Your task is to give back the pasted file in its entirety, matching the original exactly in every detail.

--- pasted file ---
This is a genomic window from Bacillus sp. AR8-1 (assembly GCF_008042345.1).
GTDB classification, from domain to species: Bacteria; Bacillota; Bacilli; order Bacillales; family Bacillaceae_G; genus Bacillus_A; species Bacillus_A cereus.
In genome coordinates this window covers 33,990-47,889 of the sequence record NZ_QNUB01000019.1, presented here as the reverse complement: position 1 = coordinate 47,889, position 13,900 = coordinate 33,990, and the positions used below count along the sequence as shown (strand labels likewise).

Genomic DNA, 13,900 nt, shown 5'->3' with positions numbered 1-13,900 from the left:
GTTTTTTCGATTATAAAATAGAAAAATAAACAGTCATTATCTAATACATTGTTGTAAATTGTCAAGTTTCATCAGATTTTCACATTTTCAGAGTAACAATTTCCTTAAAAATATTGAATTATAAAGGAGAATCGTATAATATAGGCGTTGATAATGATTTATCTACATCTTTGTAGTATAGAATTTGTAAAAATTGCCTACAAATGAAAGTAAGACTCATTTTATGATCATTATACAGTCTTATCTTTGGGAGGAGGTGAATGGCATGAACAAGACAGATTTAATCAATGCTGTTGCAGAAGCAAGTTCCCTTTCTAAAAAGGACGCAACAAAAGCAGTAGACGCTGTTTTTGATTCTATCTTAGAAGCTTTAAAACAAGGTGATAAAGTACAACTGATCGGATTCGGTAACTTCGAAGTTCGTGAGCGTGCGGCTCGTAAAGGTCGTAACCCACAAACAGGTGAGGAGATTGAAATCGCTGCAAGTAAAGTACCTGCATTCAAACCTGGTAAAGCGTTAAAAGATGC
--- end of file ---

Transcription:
This is a genomic window from Bacillus sp. AR8-1 (assembly GCF_008042345.1).
GTDB classification, from domain to species: Bacteria; Bacillota; Bacilli; order Bacillales; family Bacillaceae_G; genus Bacillus_A; species Bacillus_A cereus.
In genome coordinates this window covers 33,990-47,889 of the sequence record NZ_QNUB01000019.1, presented here as the reverse complement: position 1 = coordinate 47,889, position 13,900 = coordinate 33,990, and the positions used below count along the sequence as shown (strand labels likewise).

Genomic DNA, 13,900 nt, shown 5'->3' with positions numbered 1-13,900 from the left:
GTTTTTTCGATTATAAAATAGAAAAATAAACAGTCATTATCTAATACATTGTTGTAAATTGTCAAGTTTCATCAGATTTTCACATTTTCAGAGTAACAATTTCCTTAAAAATATTGAATTATAAAGGAGAATCGTATAATATAGGCGTTGATAATGATTTATCTACATCTTTGTAGTATAGAATTTGTAAAAATTGCCTACAAATGAAAGTAAGACTCATTTTATGATCATTATACAGTCTTATCTTTGGGAGGAGGTGAATGGCATGAACAAGACAGATTTAATCAATGCTGTTGCAGAAGCAAGTTCCCTTTCTAAAAAGGACGCAACAAAAGCAGTAGACGCTGTTTTTGATTCTATCTTAGAAGCTTTAAAACAAGGTGATAAAGTACAACTGATCGGATTCGGTAACTTCGAAGTTCGTGAGCGTGCGGCTCGTAAAGGTCGTAACCCACAAACAGGTGAGGAGATTGAAATCGCTGCAAGTAAAGTACCTGCATTCAAACCTGGTAAAGCGTTAAAAGATGC